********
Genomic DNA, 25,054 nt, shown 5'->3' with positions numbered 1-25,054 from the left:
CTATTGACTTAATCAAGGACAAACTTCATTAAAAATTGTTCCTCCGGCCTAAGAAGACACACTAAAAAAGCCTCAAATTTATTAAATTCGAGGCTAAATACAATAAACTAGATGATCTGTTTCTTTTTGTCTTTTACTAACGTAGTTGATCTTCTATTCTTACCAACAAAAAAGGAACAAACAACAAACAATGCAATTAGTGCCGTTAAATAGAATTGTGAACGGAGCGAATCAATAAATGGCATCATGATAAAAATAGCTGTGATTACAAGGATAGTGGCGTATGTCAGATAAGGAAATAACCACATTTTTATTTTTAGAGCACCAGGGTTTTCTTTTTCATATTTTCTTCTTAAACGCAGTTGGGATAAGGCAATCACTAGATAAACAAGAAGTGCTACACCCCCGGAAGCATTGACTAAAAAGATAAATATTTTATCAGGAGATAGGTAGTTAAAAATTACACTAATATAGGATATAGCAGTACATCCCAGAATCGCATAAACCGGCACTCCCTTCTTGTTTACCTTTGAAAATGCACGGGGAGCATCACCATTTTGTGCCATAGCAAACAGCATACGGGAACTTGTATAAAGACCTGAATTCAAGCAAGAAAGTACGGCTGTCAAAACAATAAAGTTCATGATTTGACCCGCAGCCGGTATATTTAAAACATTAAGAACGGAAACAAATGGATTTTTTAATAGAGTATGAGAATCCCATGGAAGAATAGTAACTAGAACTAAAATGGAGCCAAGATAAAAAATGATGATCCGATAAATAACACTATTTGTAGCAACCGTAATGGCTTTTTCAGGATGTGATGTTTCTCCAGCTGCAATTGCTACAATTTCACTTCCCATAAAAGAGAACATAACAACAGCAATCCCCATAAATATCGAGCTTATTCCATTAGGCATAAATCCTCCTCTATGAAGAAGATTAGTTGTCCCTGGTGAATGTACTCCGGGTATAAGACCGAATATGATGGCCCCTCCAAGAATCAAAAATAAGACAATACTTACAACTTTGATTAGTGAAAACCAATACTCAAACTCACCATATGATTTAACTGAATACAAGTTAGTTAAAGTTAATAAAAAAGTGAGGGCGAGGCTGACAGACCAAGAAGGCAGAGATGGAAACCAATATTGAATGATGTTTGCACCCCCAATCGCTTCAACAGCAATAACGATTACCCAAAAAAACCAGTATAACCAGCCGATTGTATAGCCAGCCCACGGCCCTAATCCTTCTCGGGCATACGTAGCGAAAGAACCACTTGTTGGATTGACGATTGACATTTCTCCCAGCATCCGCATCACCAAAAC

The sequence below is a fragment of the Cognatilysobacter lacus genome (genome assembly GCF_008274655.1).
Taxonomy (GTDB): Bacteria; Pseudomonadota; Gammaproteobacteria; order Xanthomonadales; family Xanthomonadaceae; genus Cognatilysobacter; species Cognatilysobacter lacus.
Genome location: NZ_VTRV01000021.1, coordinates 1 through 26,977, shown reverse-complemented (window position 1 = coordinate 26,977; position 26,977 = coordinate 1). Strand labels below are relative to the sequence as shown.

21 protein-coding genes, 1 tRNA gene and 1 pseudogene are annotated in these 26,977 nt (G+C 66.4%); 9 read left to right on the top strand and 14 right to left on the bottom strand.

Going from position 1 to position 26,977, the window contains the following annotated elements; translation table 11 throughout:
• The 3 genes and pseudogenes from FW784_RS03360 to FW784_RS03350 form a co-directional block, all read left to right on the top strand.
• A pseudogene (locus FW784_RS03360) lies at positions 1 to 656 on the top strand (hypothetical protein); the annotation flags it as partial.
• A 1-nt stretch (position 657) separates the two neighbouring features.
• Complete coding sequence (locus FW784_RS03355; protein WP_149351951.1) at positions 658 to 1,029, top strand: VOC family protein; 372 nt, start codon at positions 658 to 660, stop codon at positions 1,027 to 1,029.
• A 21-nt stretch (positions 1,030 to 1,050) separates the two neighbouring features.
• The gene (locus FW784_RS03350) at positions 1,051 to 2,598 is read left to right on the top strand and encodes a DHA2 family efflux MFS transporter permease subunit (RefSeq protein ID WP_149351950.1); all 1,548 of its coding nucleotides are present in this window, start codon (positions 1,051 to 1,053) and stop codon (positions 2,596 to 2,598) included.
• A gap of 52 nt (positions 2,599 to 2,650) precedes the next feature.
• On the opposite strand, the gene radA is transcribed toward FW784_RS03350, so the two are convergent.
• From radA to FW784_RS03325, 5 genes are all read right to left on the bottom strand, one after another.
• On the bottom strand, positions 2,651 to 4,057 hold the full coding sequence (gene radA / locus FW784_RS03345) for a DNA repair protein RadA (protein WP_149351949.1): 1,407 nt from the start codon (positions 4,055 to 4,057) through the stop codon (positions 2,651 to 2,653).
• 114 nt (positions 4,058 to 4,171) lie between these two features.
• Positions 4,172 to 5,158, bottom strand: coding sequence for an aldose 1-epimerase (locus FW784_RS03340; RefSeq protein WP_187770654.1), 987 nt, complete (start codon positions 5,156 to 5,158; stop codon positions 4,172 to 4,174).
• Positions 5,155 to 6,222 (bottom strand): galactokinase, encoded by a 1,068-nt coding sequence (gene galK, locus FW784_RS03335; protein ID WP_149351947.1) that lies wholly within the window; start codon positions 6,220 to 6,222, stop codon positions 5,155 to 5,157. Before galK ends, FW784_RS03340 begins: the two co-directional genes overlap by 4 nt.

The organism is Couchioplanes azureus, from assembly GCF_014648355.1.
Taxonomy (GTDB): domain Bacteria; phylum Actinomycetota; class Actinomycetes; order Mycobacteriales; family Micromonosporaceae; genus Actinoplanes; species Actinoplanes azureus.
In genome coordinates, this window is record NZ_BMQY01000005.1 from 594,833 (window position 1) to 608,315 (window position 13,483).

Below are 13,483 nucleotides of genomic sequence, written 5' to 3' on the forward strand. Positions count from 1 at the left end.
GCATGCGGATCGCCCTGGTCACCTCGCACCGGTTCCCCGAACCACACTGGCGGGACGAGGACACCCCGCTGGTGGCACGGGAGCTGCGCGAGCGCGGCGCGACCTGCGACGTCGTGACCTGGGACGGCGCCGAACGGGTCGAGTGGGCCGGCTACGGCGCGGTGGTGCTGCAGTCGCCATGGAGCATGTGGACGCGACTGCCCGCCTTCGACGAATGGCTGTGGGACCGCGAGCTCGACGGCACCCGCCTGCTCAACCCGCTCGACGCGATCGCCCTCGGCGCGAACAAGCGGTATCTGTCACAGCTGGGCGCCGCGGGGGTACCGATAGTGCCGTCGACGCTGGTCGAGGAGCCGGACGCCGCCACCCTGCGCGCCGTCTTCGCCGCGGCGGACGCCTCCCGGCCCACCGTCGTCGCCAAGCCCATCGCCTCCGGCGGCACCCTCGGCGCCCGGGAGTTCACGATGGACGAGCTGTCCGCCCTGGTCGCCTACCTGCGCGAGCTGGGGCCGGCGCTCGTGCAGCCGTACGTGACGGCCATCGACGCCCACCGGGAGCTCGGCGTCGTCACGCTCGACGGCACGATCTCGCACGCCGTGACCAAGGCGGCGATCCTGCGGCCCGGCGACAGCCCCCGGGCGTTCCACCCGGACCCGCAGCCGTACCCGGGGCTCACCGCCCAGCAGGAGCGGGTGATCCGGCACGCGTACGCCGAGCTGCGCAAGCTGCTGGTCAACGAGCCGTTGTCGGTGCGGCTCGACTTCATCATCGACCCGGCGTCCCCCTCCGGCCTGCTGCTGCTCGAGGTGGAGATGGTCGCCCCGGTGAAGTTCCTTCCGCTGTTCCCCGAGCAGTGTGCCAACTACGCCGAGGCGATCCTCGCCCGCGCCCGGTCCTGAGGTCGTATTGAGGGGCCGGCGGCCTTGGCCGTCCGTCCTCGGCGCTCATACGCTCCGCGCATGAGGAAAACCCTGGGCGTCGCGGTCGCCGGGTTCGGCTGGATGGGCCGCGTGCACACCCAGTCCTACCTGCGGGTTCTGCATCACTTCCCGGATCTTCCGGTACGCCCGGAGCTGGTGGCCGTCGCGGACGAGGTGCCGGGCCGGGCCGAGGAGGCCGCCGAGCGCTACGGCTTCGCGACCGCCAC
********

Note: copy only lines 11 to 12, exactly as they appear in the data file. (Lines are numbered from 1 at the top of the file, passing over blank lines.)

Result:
• Complete coding sequence (locus FW784_RS03355; protein WP_149351951.1) at positions 658 to 1,029, top strand: VOC family protein; 372 nt, start codon at positions 658 to 660, stop codon at positions 1,027 to 1,029.
• A 21-nt stretch (positions 1,030 to 1,050) separates the two neighbouring features.